Andra Eggleston wowed the design market last year with her debut luxury textile collection, Electra Eggleston Fine Textiles. She credits her father, William Eggleston, the world-renowned Memphis native known as the Father of Color Photography, as a direct influence on her direction. Electra Eggleston was the name her father would have given her at birth, but her mother rejected it, proclaiming the name was “ … electrifying, charged, explicit.” Andra saw the name as perfectly fitting for an American textile brand and artistic rebirth.
Andra earned a degree in textile design at the Fashion Institute of Design & Merchandising in Los Angeles, a program that included the opportunity to study textile design abroad at Central Saint Martins in London, which she says impacted her ability to take risks in her designs. She launched the Electra Eggleston collection in Nashville, the place she now calls home. “It meant a lot for me to launch it in the South, reflecting and honoring my father’s most influential environment,” she says. Today, we are proud to introduce Andra Eggleston as our FACE of the South.
How was the name Electra Eggleston created?
Electra was the name that my father, immediately after I was born, wanted to name me. My mother, who passed away last July, told me this story many times, and somehow it felt appropriately bold and striking and personified the feeling of my prints.
Where do you get your inspiration?
I do love looking at design magazines for color trends, but I do look at them very abstractly. Otherwise, I feel like my inspiration is whimsical. Once I was struck with the way a folding chair looked, so I designed a print based on folding chairs. Once I became obsessed with electrical towers in Los Angeles, so I made a textile print out of that.
How did your parents’ creativity inspire your success?
My mother was certainly not well known, but I was deeply inspired by her wit, candor and absolute uniqueness. She had incredible style and always loved textile prints. And of course, my father William Eggleston’s iconic place in the history of photography has blown my mind. His drawings really helped me to understand his photography even more.
How has your bow tie collaboration with Otis James encouraged you to take a second look at fashion?
My bow tie collaboration with Otis was inspired by a desire to make a special gift for my dad that he would cherish, one that would encapsulate the experiences that we had together. He loves bow ties, and I always think of him when I go vintage shopping. He was so touched when he saw them. I couldn’t think of a better way to show him how much he meant to me!
Fashion has always been an important part of my business model. I think licensing these prints to designers for fashion is going to be a perfect fit.
Would you classify your textiles to be a living art?
I think my textiles are a functional art, and this pleases me deeply. I strove to combine the practicality of fabric into the powerful feeling I (and countless others) have felt when looking at a work of art — to be moved proudly, but hey, you can sit on them too.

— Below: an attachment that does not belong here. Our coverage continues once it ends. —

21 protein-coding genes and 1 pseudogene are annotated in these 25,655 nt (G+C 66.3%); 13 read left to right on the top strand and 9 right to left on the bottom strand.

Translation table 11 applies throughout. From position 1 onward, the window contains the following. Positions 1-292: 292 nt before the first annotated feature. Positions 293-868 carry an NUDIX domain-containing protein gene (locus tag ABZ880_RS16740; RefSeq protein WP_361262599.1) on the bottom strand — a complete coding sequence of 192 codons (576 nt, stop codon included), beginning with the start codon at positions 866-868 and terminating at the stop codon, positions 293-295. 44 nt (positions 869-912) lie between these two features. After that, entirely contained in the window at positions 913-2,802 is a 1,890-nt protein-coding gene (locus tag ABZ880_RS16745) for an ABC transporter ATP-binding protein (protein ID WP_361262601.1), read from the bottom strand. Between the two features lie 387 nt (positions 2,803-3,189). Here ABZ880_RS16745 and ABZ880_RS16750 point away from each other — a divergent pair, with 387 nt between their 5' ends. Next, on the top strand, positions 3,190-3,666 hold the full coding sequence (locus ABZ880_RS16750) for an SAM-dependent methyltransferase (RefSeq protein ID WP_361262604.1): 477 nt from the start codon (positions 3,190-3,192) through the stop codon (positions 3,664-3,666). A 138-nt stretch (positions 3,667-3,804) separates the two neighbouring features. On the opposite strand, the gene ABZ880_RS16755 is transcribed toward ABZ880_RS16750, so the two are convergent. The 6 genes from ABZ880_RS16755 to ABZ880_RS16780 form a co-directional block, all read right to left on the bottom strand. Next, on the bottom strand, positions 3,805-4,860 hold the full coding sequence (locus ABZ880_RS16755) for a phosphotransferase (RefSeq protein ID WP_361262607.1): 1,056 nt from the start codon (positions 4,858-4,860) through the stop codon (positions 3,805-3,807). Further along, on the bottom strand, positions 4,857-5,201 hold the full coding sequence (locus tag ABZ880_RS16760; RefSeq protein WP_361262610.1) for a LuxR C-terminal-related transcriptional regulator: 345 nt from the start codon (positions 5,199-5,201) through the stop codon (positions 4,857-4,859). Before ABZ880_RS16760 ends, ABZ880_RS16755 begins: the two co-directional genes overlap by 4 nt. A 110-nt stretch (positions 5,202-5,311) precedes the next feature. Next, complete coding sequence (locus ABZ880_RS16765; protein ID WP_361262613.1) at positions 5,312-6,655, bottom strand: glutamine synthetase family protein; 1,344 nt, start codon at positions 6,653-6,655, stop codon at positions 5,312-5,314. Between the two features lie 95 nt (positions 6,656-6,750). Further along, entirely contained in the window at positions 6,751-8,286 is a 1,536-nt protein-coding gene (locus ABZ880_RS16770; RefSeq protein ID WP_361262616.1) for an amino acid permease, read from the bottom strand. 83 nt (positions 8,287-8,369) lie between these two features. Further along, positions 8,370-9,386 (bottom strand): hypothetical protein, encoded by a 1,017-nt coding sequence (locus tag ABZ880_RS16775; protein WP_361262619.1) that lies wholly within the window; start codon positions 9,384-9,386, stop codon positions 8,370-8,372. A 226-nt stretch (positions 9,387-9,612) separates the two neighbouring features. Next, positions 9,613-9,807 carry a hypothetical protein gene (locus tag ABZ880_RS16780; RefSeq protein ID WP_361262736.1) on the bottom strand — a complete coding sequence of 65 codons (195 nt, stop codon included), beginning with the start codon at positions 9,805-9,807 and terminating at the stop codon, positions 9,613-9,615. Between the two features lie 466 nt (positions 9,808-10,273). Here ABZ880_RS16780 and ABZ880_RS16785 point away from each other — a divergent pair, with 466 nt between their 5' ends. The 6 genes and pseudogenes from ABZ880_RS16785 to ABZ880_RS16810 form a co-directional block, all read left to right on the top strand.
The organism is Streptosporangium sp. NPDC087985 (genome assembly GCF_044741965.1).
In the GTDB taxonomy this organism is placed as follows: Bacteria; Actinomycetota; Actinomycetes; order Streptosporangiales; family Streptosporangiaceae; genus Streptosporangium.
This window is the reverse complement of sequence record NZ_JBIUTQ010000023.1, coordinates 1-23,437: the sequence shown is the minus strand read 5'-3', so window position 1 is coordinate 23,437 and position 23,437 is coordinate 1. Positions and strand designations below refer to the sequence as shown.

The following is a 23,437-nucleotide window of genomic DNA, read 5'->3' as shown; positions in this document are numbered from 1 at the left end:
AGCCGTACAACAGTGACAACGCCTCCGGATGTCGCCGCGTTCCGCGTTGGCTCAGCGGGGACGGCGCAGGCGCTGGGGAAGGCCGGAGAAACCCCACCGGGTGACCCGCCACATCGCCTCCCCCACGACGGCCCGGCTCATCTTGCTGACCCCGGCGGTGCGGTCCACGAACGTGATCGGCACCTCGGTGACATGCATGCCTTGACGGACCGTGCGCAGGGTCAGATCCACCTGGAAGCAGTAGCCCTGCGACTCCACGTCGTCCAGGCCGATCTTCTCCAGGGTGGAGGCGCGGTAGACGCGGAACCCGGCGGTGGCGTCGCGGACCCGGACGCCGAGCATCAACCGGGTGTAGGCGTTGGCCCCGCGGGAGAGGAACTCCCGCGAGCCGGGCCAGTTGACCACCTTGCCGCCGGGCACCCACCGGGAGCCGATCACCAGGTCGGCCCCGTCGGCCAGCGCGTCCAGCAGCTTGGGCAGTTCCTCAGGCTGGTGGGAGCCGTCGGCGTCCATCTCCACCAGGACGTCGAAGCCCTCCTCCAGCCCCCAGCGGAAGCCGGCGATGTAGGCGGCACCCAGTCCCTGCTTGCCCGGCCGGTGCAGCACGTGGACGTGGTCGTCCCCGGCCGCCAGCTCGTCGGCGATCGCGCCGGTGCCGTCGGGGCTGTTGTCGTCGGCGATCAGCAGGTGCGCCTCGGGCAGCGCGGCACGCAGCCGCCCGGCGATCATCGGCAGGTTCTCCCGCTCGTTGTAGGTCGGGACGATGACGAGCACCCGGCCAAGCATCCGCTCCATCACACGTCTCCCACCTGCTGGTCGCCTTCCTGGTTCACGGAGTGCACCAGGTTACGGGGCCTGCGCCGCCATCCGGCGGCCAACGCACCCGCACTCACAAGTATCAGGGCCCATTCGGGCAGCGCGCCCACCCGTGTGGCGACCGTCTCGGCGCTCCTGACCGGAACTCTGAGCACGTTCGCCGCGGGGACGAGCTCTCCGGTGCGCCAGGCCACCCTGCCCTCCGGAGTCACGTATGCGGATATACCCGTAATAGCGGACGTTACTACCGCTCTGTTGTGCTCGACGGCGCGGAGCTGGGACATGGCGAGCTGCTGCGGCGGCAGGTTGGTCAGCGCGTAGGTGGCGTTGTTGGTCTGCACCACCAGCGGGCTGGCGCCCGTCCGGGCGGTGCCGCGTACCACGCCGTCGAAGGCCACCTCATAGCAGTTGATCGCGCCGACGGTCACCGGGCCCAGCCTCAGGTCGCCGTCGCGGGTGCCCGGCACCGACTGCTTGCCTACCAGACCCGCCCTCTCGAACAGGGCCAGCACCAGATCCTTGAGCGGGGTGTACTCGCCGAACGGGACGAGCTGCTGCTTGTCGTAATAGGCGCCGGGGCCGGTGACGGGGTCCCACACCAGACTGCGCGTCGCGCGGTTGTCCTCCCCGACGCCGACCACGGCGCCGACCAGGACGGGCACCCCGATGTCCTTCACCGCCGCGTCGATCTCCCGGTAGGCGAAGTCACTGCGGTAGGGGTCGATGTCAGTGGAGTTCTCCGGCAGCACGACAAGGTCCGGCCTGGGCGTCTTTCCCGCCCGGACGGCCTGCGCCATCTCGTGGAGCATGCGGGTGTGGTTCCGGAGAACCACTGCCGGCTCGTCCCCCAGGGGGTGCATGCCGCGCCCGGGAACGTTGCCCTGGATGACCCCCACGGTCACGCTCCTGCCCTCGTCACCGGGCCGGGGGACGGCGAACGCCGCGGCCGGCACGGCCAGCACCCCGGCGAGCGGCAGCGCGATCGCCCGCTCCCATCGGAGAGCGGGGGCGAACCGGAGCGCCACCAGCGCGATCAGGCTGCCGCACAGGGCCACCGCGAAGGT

How do your designs tell a personal story, and where is your story going?
My designs tell the story of the special collaboration between myself and my father, which was the jumping off point for the brand. I am so close to this story, and the memory of that special time working together has always kept me grounded and focused.
Moving forward, I would like to open up new stories with other artists and the discoveries made. It is so much fun to work an artwork that was not originally intended for textile application into a textile. This is my favorite part of what I do, and I can’t wait to experience that with other artists in the future.
What has been the favorite transformation of your textiles?
I have two favorites. Absolutely what Otis James did with the bow ties. They are gorgeous, yet simple, classic and sophisticated. Also, I had a local interior designer do wall panels for a powder room — large pieces stretched onto wood frames and treated for waterproofing — covering the walls.
If you weren’t a designer, what would you be doing?
I would certainly still be acting. It is my first and last passion, and it always will be!
What is your favorite thing about living in the South?
I experience a sense of peace and contentment in the South that I cannot compare to anywhere else I have lived. I spent 18 years living bicoastal, and I am very urban. But I don’t think I could walk away now from the air, the trees, the seasons, the rain, the thunderstorms, the birds. And, unlike most people here, I love the heat.
Also, people here never seem to have an agenda, or if they do, they are earnest and genuine. And I can tell you, this is so different from New York or L.A.
I could do without the mosquitoes, so that might be a deal breaker one day.
What’s your best piece of advice for others?
The most important things in life are the things you cannot see, smell or touch. They are deep inside your gut. They are the things you must feel with your heart. Your intuition is everything, and it is important to exercise it as much as your body and your mind. It is an immeasurable tool.
What are three things you can’t live without excluding faith, family and friends?
My intuition, my mother’s collection of vintage dresses and tapes on Abraham-Hicks and the law of attraction, and the 2000 Lexus sedan that my mother left me when she died. It still smells like her, so I feel like she’s with me while I’m driving.
Thanks to photographer Ashley Hylbert for today’s beautiful images of Andra at her home in Nashville.
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